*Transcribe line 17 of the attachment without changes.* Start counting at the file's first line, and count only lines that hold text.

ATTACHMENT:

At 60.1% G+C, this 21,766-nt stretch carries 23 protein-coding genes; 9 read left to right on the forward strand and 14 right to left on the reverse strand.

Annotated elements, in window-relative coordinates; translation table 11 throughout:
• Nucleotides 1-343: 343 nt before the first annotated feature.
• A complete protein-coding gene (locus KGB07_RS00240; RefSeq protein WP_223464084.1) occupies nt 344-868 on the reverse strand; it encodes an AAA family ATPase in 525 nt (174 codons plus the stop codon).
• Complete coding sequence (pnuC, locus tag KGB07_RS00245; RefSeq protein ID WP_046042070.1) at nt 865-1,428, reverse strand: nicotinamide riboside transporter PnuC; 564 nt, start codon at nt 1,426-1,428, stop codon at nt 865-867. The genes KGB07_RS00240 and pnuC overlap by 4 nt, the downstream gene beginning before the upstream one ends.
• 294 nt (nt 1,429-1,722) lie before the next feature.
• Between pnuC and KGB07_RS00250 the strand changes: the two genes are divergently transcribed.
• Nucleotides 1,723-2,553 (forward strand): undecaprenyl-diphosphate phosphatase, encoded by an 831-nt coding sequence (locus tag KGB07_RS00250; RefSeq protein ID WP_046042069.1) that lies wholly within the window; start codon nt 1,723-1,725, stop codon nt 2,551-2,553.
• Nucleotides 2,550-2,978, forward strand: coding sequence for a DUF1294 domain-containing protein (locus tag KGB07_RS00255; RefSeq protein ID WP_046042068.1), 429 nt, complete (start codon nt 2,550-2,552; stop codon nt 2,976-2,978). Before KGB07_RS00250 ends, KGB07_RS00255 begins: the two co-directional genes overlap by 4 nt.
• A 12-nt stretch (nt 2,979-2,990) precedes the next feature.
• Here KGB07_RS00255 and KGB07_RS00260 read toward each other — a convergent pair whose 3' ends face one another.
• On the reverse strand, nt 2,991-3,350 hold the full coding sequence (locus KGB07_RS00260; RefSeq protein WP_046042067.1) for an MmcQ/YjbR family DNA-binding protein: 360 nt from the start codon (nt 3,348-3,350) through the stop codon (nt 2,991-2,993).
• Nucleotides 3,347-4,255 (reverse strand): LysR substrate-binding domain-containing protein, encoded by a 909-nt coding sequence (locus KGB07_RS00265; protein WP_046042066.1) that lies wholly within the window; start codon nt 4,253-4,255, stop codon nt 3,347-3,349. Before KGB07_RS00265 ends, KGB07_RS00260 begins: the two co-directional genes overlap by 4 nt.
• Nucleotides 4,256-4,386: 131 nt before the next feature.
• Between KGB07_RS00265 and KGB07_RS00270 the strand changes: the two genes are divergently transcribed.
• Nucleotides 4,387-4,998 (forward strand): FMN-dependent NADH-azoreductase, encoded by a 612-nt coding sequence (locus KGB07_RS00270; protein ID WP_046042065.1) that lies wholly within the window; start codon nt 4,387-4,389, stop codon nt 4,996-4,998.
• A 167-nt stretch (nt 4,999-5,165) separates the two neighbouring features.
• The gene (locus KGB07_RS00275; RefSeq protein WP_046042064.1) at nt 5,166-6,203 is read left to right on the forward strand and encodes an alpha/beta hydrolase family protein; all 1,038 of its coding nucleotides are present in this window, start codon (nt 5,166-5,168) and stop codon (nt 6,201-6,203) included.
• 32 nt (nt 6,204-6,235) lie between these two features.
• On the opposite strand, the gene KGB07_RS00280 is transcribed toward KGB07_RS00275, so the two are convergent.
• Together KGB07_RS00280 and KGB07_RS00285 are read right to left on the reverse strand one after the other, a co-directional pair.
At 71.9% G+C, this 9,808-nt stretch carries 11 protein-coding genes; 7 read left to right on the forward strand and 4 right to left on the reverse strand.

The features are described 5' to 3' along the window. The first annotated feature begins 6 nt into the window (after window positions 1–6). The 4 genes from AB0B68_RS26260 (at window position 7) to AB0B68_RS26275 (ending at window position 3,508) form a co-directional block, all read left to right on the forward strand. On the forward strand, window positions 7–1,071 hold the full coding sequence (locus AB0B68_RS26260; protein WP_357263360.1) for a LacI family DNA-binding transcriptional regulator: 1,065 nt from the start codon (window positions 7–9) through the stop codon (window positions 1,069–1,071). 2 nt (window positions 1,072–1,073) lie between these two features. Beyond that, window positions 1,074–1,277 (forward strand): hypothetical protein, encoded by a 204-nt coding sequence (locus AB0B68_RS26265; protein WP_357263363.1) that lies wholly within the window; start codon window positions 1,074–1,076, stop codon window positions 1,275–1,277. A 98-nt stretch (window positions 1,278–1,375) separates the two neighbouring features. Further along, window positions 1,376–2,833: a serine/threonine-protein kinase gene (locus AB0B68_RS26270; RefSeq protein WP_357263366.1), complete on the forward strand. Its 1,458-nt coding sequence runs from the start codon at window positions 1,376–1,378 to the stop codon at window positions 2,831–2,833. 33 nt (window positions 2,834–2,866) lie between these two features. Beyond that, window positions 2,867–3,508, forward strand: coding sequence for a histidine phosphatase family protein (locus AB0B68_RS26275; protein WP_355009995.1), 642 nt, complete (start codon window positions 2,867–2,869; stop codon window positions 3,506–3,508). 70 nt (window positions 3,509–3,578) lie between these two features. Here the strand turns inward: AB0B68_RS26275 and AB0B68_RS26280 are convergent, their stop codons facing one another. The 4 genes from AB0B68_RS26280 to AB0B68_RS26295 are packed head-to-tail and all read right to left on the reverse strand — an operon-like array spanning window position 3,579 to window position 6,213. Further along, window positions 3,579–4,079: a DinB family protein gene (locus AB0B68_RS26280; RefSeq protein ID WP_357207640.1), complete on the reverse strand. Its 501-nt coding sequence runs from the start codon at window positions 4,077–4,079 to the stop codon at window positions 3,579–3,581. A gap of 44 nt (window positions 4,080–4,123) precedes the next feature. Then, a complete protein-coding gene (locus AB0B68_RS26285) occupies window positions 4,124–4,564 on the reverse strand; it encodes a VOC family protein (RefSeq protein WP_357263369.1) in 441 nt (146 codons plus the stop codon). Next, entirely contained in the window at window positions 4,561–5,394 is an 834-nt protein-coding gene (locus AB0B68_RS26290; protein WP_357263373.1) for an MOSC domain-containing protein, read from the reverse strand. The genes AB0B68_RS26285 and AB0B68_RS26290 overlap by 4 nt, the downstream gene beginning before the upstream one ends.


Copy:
• A 167-nt stretch (nt 4,999-5,165) separates the two neighbouring features.